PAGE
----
A study in Britain has revealed that stress during pregnancy could have its affect on the unborn child’s health in years to come and researchers suggest that expecting women should be supported during tension-filled times.
The study of English mothers-to-be revealed how going through a major upheaval — a bereavement or separation — dramatically raised the odds of their baby suffering ill health by the age of four, Daily Mail reported.
According to the researchers, from the Institute of Psychiatry at King’s College London, it is crucial that pregnant women are supported through stressful events.
It was found that the link with chronic conditions was particularly strong, with two bouts of severe stress in pregnancy raising the odds five-fold.
In the study, over 150 mothers-to-be were asked early in their pregnancy and again, just a few weeks before giving birth, about any stressful events affecting them, such as a family bereavement, separation, sudden unemployment and a difficult pregnancy.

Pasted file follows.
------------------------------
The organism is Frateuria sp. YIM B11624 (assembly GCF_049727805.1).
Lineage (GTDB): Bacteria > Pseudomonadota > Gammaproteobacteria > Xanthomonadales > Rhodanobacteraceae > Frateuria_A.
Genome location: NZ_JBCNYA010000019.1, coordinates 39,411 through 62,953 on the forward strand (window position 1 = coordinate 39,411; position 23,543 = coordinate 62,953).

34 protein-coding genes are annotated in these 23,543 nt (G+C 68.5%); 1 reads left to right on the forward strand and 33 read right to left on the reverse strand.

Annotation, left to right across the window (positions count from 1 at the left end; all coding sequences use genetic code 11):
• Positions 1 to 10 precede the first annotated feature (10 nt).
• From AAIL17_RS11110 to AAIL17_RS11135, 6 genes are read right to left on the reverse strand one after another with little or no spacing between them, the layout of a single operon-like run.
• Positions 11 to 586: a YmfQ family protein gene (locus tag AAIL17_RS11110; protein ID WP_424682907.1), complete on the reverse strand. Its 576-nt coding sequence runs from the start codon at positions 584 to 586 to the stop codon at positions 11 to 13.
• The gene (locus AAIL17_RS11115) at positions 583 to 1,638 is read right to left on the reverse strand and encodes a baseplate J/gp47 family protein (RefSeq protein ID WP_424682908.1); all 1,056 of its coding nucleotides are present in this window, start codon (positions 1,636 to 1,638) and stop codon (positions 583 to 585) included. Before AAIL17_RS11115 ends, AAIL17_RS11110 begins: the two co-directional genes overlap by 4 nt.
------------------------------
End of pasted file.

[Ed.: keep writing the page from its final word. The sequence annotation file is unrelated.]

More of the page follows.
Four years later, the same women were interviewed about their children’s health, including any illnesses that had led to them visiting their doctor or being hospitalised.
It revealed a clear link with stress in pregnancy and ill health, with trauma early in pregnancy particularly likely to be linked to asthma or infections such as tummy bugs, the British Association for Psychopharmacology’s annual conference heard recently.